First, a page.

Baylor University Hosts Discussion Panel with Orthodox Monks

Oct. 17, 2017
monksBaylor Spiritual Life, Great Texts and Institute for Studies of Religion present the "Theology and the Human Act of Making" discussion panel.

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Waco, Texas (Oct. 17, 2017) – Baylor University’s Institute for the Studies of Religion (ISR), Office of Spiritual Life and Great Texts in the Honors College will host the panel discussion, “Theology and the Human Act of Making: Bonadventure, Mechanical Arts and the Fine Arts,” on Thursday, Oct. 19.

Phillip Donnelly, Ph.D., associate professor of literature and director of the Great Texts program, will present the event at 4 p.m. in the Alexander reading room of Alexander Hall. Panelists include three monks from the Brotherhood of the Holy Cross: Father Maximos Weimar, Archimandrite; Father Silouan Justiniano, iconographer; and Father Parthenios Miller, Hierodeacon.

Carlos Colón, coordinator for worship initiatives at Baylor, will moderate the panel discussion. A reception will follow the discussion, also in Alexander Hall, 1413 S. Seventh St. The event is free and open to the public.

To learn more about the event, contact Spiritual Life or visit the website


Baylor University is a private Christian University and a nationally ranked research institution. The University provides a vibrant campus community for more than 17,000 students by blending interdisciplinary research with an international reputation for educational excellence and a faculty commitment to teaching and scholarship. Chartered in 1845 by the Republic of Texas through the efforts of Baptist pioneers, Baylor is the oldest continually operating University in Texas. Located in Waco, Baylor welcomes students from all 50 states and more than 80 countries to study a broad range of degrees among its 12 nationally recognized academic divisions.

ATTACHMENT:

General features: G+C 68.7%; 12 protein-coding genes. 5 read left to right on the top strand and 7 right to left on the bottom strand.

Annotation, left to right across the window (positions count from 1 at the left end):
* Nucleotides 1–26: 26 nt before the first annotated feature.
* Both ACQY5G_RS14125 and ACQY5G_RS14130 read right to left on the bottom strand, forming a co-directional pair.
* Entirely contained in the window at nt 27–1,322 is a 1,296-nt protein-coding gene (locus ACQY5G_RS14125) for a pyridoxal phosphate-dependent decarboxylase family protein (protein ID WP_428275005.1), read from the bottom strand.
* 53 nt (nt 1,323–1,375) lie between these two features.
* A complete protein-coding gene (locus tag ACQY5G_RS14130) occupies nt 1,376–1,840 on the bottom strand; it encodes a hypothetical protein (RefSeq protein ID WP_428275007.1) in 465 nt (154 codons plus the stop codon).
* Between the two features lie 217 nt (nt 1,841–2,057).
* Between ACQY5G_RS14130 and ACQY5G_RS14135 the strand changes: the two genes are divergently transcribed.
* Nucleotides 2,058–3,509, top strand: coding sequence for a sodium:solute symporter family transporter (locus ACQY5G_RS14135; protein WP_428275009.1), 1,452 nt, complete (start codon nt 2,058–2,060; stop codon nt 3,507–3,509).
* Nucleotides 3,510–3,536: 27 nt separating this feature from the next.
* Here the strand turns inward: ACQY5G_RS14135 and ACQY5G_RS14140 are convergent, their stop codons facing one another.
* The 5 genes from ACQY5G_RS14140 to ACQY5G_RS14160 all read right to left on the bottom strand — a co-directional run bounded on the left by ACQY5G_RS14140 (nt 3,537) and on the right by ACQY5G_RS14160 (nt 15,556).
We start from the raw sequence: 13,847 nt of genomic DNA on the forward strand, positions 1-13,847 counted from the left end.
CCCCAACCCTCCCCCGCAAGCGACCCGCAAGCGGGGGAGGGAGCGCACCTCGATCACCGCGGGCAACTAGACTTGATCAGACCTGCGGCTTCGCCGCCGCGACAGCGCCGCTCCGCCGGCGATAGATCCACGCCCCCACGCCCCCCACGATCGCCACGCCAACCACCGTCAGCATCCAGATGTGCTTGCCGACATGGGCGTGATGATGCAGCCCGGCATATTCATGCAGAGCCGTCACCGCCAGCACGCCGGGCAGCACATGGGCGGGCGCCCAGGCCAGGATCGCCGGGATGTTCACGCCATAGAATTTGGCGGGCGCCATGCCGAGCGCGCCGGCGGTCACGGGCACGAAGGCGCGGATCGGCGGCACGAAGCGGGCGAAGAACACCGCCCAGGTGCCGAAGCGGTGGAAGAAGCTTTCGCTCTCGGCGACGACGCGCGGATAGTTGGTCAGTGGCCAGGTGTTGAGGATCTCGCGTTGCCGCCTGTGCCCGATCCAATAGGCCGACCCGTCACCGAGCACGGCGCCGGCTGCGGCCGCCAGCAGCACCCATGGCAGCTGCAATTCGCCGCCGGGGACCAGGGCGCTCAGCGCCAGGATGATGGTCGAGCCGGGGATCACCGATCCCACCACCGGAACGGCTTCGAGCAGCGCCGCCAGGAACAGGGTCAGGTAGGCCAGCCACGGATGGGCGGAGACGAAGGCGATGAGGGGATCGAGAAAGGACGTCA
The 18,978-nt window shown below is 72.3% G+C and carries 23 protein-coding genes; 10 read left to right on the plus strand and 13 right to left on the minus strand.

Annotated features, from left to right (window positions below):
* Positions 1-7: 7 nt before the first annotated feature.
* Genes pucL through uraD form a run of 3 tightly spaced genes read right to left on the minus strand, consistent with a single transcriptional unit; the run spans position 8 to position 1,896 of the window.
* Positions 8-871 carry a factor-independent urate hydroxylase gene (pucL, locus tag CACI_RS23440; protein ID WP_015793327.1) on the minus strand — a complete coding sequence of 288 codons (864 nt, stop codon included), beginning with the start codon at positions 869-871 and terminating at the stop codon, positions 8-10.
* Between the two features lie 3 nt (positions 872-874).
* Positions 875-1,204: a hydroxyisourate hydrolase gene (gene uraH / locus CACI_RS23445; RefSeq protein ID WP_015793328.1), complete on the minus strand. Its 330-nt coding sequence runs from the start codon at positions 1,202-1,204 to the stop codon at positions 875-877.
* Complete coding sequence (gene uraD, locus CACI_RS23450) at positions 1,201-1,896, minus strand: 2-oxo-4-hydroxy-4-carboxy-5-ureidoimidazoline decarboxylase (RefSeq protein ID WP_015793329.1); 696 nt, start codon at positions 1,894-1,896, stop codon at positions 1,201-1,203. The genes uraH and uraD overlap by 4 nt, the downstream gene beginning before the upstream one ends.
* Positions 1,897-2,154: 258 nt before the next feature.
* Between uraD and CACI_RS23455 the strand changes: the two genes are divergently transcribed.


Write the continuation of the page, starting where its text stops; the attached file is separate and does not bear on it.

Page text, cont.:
Launched in August 2004, the Baylor Institute for Studies of Religion (ISR) exists to initiate, support and conduct research on religion, involving scholars and projects spanning the intellectual spectrum: history, psychology, sociology, economics, anthropology, political science, epidemiology, theology and religious studies. The institute’s mandate extends to all religions, everywhere, and throughout history, and embraces the study of religious effects on prosocial behavior, family life, population health, economic development and social conflict. While always striving for appropriate scientific objectivity, ISR scholars treat religion with the respect that sacred matters require and deserve. For more information, visit

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